China has put considerable effort into multilateral diplomacy in regard to the DPRK through the six power forum. It wants to maintain its political influence, but the latest developments, the DPRK’s withdrawal from the six power talks and testing of a nuclear bomb and an array of missiles, show that its influence is slim, and that it has no special insights into the leadership succession struggle which may take a considerable time to work itself out. China also has no control over and few insights into political developments in Burma. This was shown at the time the leadership performed a partial lobotomy on itself by the purge of the number three leader Gen Khin Nyunt and the military/defence intelligence service. Could China increase its insight into and influence in either country by modifying its commitment to the status quo in both?
China wants the DPRK to halt its nuclear and missile programs, because these are now having counterproductive effects on stability in the economically important North East Asian zone, and carry disconcerting risks of impelling Japan and South Korea and Taiwan to go down the nuclear path. Implications for China are huge. It wants the US to provide a political and economic solution. The bilateral talks made significant progress in 2008 before the US negotiator, Christopher Hill, whom his right wing critics called Christopher Jong Il, was assigned to Iraq. This gives the US important cards it can play, and would make it possible for the US to create a linkage between Burma and the DPRK as regional problems, where China cannot avoid its responsibilities and could benefit from enlarging its options.
The US and Burma
The US and China basically take opposite tacks on Burma. The US leads the western group which applies smart sanctions. Their useful effects have been only at the margin. The Obama administration quickly announced the need for a policy review, and a middle ranking State Department official held talks with the junta. The review predictably proved to be hard going. It has been stopped in its tracks by the junta’s show trial, as Obama bluntly called it, of Aung San Suu Kyi.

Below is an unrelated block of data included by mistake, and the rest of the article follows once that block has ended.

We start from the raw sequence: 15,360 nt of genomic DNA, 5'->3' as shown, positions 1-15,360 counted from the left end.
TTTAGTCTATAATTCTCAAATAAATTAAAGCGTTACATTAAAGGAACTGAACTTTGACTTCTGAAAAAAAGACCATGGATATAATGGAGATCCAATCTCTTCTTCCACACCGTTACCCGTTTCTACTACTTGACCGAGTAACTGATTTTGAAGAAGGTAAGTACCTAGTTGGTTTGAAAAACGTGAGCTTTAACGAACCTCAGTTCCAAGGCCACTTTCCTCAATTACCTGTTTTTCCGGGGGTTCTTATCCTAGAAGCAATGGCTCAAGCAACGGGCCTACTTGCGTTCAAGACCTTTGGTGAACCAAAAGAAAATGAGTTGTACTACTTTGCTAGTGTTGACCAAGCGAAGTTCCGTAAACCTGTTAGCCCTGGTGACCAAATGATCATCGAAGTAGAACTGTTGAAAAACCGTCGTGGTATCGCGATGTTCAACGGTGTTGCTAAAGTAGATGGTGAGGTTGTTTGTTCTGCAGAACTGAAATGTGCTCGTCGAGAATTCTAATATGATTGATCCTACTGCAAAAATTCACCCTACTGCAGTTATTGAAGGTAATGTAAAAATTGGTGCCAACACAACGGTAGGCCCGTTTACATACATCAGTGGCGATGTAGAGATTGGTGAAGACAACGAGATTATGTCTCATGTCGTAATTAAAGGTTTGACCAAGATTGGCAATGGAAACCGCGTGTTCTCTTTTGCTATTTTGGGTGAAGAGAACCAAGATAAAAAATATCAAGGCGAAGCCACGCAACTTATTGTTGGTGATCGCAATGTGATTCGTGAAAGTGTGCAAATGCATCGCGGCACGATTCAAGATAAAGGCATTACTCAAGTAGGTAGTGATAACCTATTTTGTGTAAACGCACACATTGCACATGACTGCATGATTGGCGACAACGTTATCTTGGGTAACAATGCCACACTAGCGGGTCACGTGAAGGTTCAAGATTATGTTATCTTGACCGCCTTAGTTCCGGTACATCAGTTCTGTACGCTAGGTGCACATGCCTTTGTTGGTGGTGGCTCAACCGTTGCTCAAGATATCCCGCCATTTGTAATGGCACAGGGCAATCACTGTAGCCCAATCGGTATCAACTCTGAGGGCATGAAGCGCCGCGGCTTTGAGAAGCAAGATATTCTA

While the treatment of Aung San Suu Kyi in her many long years of detention on progressively stricter conditions has appeared arbitrary to the outside world, the junta has claimed that (except for the brutal attack at Depayin in May 2003) it was acting in accordance with law. Under the law her six-year period of detention came to an end on 27 May. The junta played with the idea that it might legally extend the detention for a further period of six months but dropped it. One reason may have been that it wants to make it clear to its people now that Aung San Suu Kyi will play no part in any political consultations leading up to, and in, the 2010 elections. A justification had to be found to render her incommunicado for the term of the potentially political life.
Her trial has had the fingerprints of military intelligence all over it. It rested on ground that would strike a chord with the ordinary people, that Aung San Suu Kyi had harbored a foreigner overnight without reporting it. The foreigner and provocateur, Yettaw, like Van der Lubbe at the time of the Reichstag fire, showed some strange personal characteristics and embodied something reprehensible, the one a communist, the other an American Mormon. Also, the case would not stand up to close scrutiny. Was it possible for a foreigner to spend two days convalescing in the ground floor of Aung San Suu Kyi’s house without being detected by listening devices or seen by roaming guards and could he possibly have got a visa if this was, and was known to be, part of a pattern of conduct, a repeat performance?